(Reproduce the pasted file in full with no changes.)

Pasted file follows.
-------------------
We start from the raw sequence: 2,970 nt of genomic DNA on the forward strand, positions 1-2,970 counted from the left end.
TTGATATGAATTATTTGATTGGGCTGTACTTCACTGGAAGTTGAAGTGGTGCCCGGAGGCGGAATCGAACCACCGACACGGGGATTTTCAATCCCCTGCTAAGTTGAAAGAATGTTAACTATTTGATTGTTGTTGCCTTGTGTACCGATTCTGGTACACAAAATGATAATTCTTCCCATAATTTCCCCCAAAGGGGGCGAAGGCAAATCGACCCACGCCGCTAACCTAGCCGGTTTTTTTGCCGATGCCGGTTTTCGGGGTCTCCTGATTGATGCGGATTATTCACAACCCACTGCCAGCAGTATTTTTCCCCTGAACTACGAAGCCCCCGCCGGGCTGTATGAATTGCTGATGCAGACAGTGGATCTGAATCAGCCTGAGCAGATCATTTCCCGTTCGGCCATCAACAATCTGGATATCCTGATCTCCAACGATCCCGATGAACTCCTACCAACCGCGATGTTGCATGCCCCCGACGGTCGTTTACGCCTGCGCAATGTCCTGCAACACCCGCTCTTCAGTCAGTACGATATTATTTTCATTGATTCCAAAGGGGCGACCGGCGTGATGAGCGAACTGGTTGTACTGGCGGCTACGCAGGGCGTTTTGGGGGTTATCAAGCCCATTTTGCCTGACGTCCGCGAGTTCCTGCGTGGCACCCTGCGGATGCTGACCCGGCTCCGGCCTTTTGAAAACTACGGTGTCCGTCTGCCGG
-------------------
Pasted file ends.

We start from the raw sequence: 2,970 nt of genomic DNA on the forward strand, positions 1-2,970 counted from the left end.
TTGATATGAATTATTTGATTGGGCTGTACTTCACTGGAAGTTGAAGTGGTGCCCGGAGGCGGAATCGAACCACCGACACGGGGATTTTCAATCCCCTGCTAAGTTGAAAGAATGTTAACTATTTGATTGTTGTTGCCTTGTGTACCGATTCTGGTACACAAAATGATAATTCTTCCCATAATTTCCCCCAAAGGGGGCGAAGGCAAATCGACCCACGCCGCTAACCTAGCCGGTTTTTTTGCCGATGCCGGTTTTCGGGGTCTCCTGATTGATGCGGATTATTCACAACCCACTGCCAGCAGTATTTTTCCCCTGAACTACGAAGCCCCCGCCGGGCTGTATGAATTGCTGATGCAGACAGTGGATCTGAATCAGCCTGAGCAGATCATTTCCCGTTCGGCCATCAACAATCTGGATATCCTGATCTCCAACGATCCCGATGAACTCCTACCAACCGCGATGTTGCATGCCCCCGACGGTCGTTTACGCCTGCGCAATGTCCTGCAACACCCGCTCTTCAGTCAGTACGATATTATTTTCATTGATTCCAAAGGGGCGACCGGCGTGATGAGCGAACTGGTTGTACTGGCGGCTACGCAGGGCGTTTTGGGGGTTATCAAGCCCATTTTGCCTGACGTCCGCGAGTTCCTGCGTGGCACCCTGCGGATGCTGACCCGGCTCCGGCCTTTTGAAAACTACGGTGTCCGTCTGCCGG